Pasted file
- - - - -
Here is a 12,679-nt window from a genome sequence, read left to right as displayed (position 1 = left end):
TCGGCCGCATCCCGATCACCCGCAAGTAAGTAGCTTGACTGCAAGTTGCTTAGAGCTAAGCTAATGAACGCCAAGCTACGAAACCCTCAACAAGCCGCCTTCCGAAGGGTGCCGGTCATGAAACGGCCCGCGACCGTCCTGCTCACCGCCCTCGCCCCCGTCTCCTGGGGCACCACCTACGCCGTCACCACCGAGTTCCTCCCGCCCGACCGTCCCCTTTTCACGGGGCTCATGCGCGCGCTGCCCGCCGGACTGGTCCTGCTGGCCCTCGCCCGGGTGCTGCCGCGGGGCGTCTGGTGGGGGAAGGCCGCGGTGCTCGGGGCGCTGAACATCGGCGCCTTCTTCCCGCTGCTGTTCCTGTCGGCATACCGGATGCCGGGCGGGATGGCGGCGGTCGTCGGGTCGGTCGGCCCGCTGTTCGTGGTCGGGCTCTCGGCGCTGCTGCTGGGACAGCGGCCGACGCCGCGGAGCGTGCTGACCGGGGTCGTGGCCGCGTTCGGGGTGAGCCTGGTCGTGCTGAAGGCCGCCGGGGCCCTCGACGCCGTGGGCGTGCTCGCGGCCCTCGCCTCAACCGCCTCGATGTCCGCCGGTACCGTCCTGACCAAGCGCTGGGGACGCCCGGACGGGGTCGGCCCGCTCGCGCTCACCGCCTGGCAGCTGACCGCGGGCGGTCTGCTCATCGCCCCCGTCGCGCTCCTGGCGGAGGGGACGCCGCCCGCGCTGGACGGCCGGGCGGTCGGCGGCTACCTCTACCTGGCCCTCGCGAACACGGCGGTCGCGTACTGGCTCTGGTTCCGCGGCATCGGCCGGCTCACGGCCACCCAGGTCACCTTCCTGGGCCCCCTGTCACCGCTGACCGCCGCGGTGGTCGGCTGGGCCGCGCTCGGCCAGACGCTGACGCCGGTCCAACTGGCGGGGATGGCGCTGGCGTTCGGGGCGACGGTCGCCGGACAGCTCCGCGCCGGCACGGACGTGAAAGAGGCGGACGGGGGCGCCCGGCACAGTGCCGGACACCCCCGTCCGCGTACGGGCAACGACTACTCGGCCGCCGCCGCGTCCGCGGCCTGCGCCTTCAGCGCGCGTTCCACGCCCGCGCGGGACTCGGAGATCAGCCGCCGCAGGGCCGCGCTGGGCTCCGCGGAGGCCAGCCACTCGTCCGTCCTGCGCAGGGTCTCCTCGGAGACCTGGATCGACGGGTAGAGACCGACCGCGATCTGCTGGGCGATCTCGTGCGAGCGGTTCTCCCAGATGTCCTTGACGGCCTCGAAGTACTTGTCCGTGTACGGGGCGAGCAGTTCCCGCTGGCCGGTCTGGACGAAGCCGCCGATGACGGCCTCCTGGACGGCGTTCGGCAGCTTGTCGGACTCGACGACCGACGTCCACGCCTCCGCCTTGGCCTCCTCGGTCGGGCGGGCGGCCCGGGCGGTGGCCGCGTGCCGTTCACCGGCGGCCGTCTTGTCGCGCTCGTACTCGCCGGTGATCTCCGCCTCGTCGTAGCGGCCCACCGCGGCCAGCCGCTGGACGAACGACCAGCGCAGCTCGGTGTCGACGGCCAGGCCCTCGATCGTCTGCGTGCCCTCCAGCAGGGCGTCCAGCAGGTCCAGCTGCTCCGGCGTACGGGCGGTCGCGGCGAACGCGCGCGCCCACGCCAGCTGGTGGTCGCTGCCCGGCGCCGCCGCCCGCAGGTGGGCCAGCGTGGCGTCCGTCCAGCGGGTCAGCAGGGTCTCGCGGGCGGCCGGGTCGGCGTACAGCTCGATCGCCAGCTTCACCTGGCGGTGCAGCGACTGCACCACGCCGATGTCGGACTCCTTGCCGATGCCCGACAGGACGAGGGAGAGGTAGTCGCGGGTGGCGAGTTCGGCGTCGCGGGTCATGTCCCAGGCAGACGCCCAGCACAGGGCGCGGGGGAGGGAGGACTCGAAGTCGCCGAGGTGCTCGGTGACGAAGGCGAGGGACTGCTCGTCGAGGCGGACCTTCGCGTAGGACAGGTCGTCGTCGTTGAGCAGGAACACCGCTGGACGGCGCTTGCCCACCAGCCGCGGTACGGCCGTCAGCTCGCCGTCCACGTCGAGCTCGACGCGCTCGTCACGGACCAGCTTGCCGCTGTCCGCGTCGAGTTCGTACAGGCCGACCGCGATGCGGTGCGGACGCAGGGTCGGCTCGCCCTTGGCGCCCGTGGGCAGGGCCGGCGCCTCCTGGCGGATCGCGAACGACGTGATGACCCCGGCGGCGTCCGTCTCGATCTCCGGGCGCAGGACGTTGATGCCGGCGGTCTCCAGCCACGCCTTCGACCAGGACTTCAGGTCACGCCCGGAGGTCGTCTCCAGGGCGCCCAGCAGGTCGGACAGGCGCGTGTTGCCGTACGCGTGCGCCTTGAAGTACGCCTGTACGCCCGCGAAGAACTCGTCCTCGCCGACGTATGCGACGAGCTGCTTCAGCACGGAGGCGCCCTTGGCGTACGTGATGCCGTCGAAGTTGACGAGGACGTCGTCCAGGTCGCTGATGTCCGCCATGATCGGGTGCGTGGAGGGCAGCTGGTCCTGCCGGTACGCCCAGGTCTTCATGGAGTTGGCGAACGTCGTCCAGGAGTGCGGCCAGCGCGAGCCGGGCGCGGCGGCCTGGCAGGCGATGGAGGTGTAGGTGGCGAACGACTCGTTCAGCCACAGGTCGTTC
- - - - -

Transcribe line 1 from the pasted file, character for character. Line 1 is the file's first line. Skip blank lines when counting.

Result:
Here is a 12,679-nt window from a genome sequence, read left to right as displayed (position 1 = left end):